Anthropologie Edits: How to Get the Anthro Look on a College Budget

All owned by the umbrella company URBN, Anthropologie, Free People, and Urban Outfitters dictate the style industry. With each brand targeting a different age and income range, URBN has been able to influence the fashion and lifestyles of people from their early teens to their late 40’s and beyond.

However, while they have seriously impacted the fashion industry, it’s not a secret that their clothing, accessories, beauty products, and home décor are extremely pricey. With basic tops starting at around $15.00 at Urban Outfitters, $20.00 at Free People, and $24.00 at Anthropologie, the typical college student can’t always afford to keep up with the constantly changing trends.

This is where I came up with the idea for URBN Unwrung: the series where I’ll be showing you how to get the URBN look, without the URBN bank account. For each of the companies, I’m going to be doing at least one post on how to get their style and maybe one on how to get their décor as well (it depends on how much their home looks differ from one another).

I’m going to start with the most expensive, Anthropologie.

Anthropologie was founded in 1992 by Richard Hayne and Scott Belair, who had already opened Free People and Urban Outfitters in previous years. After being approached by a friend who desired a clothing store that catered more to her creative and educated sense of style, specifically in Philadelphia, the men opened Anthropologie. Aimed towards women in the 30-45 age range, the first store was originally an automobile shop which had been redone to better suit the new space’s occupants.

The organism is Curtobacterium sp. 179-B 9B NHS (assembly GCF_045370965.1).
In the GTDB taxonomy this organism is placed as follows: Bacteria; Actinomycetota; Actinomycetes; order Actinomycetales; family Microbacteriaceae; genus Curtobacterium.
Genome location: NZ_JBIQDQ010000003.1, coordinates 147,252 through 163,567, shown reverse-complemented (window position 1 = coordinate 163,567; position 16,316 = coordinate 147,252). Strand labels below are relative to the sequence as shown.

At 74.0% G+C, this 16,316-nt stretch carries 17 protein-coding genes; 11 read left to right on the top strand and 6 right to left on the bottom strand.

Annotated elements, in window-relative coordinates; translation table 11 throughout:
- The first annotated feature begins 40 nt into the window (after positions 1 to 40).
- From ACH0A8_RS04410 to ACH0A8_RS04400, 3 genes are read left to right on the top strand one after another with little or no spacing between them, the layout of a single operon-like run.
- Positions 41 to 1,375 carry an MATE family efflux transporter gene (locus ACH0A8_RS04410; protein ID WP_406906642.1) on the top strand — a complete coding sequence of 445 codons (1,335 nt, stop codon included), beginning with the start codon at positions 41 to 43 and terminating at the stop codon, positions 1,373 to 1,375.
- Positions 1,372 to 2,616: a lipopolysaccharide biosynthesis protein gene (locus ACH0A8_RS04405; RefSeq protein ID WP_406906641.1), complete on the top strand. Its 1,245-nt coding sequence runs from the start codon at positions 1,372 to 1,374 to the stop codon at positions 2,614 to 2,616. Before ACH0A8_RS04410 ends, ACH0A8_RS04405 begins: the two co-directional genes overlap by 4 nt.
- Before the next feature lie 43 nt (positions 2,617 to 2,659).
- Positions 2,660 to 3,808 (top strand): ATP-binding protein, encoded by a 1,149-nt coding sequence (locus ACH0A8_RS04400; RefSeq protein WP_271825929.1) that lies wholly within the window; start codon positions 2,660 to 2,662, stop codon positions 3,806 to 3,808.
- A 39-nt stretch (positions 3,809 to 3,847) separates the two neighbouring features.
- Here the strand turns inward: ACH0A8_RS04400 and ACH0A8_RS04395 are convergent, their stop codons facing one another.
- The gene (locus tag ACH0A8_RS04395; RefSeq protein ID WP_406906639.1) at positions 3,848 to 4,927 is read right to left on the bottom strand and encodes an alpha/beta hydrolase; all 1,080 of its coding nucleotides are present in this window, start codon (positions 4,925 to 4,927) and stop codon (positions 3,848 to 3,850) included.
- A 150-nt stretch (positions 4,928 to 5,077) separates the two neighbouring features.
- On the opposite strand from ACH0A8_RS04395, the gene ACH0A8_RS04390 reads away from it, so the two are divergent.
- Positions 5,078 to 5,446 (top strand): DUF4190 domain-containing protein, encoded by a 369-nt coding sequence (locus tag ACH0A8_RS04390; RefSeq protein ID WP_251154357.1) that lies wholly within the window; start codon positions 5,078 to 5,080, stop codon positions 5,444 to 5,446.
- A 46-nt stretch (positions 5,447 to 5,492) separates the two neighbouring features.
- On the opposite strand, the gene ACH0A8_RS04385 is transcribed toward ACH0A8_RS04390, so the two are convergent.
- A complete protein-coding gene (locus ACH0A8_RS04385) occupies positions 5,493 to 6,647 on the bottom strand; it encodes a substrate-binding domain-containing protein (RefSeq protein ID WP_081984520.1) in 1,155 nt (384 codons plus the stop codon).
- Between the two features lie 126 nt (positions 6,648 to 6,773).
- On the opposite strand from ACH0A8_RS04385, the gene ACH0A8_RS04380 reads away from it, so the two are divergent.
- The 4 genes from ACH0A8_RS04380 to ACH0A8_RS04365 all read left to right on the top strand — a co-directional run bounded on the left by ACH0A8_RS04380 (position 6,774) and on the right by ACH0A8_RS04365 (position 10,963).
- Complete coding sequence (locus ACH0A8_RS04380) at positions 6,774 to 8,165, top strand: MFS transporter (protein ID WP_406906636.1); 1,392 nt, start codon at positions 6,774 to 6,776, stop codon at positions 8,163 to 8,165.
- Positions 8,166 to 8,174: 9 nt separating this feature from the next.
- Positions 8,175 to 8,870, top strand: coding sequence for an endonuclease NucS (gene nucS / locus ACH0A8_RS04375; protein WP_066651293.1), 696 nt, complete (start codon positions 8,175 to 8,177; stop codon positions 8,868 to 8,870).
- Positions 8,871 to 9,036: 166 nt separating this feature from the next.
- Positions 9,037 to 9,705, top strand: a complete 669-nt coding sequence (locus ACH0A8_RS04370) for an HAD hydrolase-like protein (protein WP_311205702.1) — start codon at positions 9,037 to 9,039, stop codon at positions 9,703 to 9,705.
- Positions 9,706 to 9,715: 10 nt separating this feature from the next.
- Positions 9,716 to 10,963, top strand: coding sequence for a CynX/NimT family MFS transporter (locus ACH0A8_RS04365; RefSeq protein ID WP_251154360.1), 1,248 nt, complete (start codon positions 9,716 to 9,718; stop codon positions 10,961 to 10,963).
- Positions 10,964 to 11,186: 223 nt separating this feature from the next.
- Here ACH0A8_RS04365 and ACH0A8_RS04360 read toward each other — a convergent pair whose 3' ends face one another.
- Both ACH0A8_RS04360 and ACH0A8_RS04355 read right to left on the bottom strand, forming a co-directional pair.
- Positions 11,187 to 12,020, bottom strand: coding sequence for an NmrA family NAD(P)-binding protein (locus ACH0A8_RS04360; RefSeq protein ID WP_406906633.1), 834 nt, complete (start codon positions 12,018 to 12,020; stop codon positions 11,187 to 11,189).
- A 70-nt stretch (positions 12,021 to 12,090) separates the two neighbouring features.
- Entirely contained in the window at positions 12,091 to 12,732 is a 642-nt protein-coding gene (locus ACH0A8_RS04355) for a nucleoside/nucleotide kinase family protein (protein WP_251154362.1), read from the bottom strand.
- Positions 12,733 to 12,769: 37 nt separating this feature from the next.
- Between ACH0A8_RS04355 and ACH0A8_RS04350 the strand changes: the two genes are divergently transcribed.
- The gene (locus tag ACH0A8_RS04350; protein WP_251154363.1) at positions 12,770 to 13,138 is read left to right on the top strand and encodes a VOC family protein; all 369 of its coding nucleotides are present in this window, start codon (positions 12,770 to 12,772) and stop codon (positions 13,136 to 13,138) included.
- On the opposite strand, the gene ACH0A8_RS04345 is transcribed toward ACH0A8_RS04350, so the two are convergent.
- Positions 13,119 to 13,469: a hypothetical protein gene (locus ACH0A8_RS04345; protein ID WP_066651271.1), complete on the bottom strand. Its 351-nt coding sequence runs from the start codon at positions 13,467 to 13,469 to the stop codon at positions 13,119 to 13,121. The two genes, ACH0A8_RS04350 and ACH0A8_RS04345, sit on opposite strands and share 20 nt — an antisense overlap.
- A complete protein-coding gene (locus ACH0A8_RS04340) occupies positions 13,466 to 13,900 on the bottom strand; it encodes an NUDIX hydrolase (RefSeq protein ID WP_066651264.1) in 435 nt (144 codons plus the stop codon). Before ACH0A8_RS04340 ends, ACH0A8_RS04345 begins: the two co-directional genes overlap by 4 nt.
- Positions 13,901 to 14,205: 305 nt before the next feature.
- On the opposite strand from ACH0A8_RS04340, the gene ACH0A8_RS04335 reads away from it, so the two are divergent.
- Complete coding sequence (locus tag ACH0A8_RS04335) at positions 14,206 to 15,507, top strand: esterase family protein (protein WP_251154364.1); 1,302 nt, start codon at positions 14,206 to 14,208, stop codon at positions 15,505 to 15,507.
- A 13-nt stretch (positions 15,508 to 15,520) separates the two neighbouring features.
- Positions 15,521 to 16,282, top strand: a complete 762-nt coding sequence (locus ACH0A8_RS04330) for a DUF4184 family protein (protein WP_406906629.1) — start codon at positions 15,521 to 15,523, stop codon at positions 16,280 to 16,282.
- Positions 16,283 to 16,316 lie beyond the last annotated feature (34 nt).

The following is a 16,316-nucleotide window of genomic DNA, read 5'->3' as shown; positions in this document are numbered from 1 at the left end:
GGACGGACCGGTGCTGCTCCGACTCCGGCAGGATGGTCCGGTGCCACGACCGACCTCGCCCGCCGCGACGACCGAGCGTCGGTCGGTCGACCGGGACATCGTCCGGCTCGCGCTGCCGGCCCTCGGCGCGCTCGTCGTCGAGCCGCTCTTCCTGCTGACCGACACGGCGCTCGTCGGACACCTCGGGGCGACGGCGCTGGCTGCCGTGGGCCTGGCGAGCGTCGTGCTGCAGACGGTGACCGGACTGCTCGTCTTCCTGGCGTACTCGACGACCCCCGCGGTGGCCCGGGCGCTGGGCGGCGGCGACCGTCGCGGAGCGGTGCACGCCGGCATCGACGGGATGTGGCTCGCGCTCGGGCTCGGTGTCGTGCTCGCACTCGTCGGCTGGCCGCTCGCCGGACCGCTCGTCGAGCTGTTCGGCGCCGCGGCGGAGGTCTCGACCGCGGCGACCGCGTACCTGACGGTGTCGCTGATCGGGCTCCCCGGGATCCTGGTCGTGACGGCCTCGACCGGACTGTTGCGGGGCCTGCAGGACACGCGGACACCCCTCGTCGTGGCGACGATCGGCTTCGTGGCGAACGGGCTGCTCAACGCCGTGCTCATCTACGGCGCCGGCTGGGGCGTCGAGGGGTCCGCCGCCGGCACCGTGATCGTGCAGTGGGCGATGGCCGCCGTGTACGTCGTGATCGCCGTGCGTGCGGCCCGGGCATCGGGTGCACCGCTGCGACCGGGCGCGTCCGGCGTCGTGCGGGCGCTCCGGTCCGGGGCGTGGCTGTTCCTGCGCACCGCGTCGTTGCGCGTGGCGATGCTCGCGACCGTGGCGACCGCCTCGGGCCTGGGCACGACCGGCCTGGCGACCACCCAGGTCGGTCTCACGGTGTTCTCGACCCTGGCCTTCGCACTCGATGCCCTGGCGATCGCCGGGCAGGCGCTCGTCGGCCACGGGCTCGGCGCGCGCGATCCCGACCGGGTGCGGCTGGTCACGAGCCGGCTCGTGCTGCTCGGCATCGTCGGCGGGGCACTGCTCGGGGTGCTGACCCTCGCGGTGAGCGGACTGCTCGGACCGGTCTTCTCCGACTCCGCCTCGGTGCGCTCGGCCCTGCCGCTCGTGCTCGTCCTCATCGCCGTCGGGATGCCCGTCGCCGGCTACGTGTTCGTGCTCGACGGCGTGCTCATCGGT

The clothing store’s products are all said to fall under the categories of easy-cool, soft and delicate, modern-sporty, boho-chic, and elegant-classic.

Keeping these adjectives in mind, I created three looks from clothes I already had in my closet.

Two important things to mention:

  • None of these clothes are actually from Anthropologie.
  • I didn’t buy anything new for this project.

Now let’s see what I came up with:


1. The Easy Cool Look

Anthropologie loves a good statement piece, and for this look I used an old, bright sweater that I kept as the focus of the outfit. Everything else was easy -- a white button-up shirt, a pair of jeans, white sneakers, and a chunkier necklace.

Sweater: American Eagle

Button-Up: J.Crew Outlet

Jeans: Abercrombie and Fitch (on sale)

Necklace: Macy’s


2. The Soft and Delicate Look

Mimicking their love of mixing textures from tweeds to denim, I paired a soft velvet button-down with an equally soft grey midi skirt. From there I added some delicate gold necklaces to offset the heavier fabrics.

Velvet Button-Up: Soft Surroundings

Skirt: stolen from my mother with the tags cut out, but there are so many gray midi skirts out there right now

Shoes: Aldo loafers

Circle Necklace: H&M

Necklace: Macy’s


3. The Modern Sporty Look

I love this one because of its simplicity. Again, we see a statement piece, the orange sweater, which would have been considered the ugliest thing about 10 years ago, but now is enviable. I’m sure there are a ton of similar, chunky, fisherman sweaters out there. I would try a Goodwill or Savers before springing for an expensive one from Anthropologie.

Sweater: stolen from my mom who’s had it since before I was born

Jeans: T.J.Maxx

Shoes: Adidas Stan Smith

Hat: Gap (but also as old as I am)


I love Anthropologie and wish I could wear their clothes on the regular. But sadly, it’s hard to afford a $200 sweater when you think paying $5.00 for laundry is too expensive.

Hopefully these tips will make getting their look more attainable. Before you give in and click purchase on that Anthropologie shopping cart, check your closet to see if you already have the pieces you need to get the Anthro look.